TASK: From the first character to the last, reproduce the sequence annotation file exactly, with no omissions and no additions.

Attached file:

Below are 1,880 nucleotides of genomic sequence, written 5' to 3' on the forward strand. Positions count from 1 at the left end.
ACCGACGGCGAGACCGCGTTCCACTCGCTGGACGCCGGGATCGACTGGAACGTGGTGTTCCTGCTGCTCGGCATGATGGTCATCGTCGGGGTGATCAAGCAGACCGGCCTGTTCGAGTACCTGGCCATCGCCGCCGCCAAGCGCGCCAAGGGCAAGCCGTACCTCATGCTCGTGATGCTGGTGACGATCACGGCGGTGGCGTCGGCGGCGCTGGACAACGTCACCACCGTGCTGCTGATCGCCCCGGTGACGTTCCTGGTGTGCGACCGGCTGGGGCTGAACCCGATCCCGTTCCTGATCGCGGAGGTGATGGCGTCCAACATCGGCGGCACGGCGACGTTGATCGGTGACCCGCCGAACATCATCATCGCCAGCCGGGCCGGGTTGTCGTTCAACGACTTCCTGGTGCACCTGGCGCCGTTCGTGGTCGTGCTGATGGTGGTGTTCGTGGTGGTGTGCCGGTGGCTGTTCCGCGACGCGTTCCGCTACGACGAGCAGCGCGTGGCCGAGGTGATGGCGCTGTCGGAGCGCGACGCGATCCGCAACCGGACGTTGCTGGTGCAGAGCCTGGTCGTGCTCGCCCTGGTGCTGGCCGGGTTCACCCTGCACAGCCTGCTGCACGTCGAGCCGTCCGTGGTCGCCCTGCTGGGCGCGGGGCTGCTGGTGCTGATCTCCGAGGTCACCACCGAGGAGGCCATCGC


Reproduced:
Below are 1,880 nucleotides of genomic sequence, written 5' to 3' on the forward strand. Positions count from 1 at the left end.
ACCGACGGCGAGACCGCGTTCCACTCGCTGGACGCCGGGATCGACTGGAACGTGGTGTTCCTGCTGCTCGGCATGATGGTCATCGTCGGGGTGATCAAGCAGACCGGCCTGTTCGAGTACCTGGCCATCGCCGCCGCCAAGCGCGCCAAGGGCAAGCCGTACCTCATGCTCGTGATGCTGGTGACGATCACGGCGGTGGCGTCGGCGGCGCTGGACAACGTCACCACCGTGCTGCTGATCGCCCCGGTGACGTTCCTGGTGTGCGACCGGCTGGGGCTGAACCCGATCCCGTTCCTGATCGCGGAGGTGATGGCGTCCAACATCGGCGGCACGGCGACGTTGATCGGTGACCCGCCGAACATCATCATCGCCAGCCGGGCCGGGTTGTCGTTCAACGACTTCCTGGTGCACCTGGCGCCGTTCGTGGTCGTGCTGATGGTGGTGTTCGTGGTGGTGTGCCGGTGGCTGTTCCGCGACGCGTTCCGCTACGACGAGCAGCGCGTGGCCGAGGTGATGGCGCTGTCGGAGCGCGACGCGATCCGCAACCGGACGTTGCTGGTGCAGAGCCTGGTCGTGCTCGCCCTGGTGCTGGCCGGGTTCACCCTGCACAGCCTGCTGCACGTCGAGCCGTCCGTGGTCGCCCTGCTGGGCGCGGGGCTGCTGGTGCTGATCTCCGAGGTCACCACCGAGGAGGCCATCGC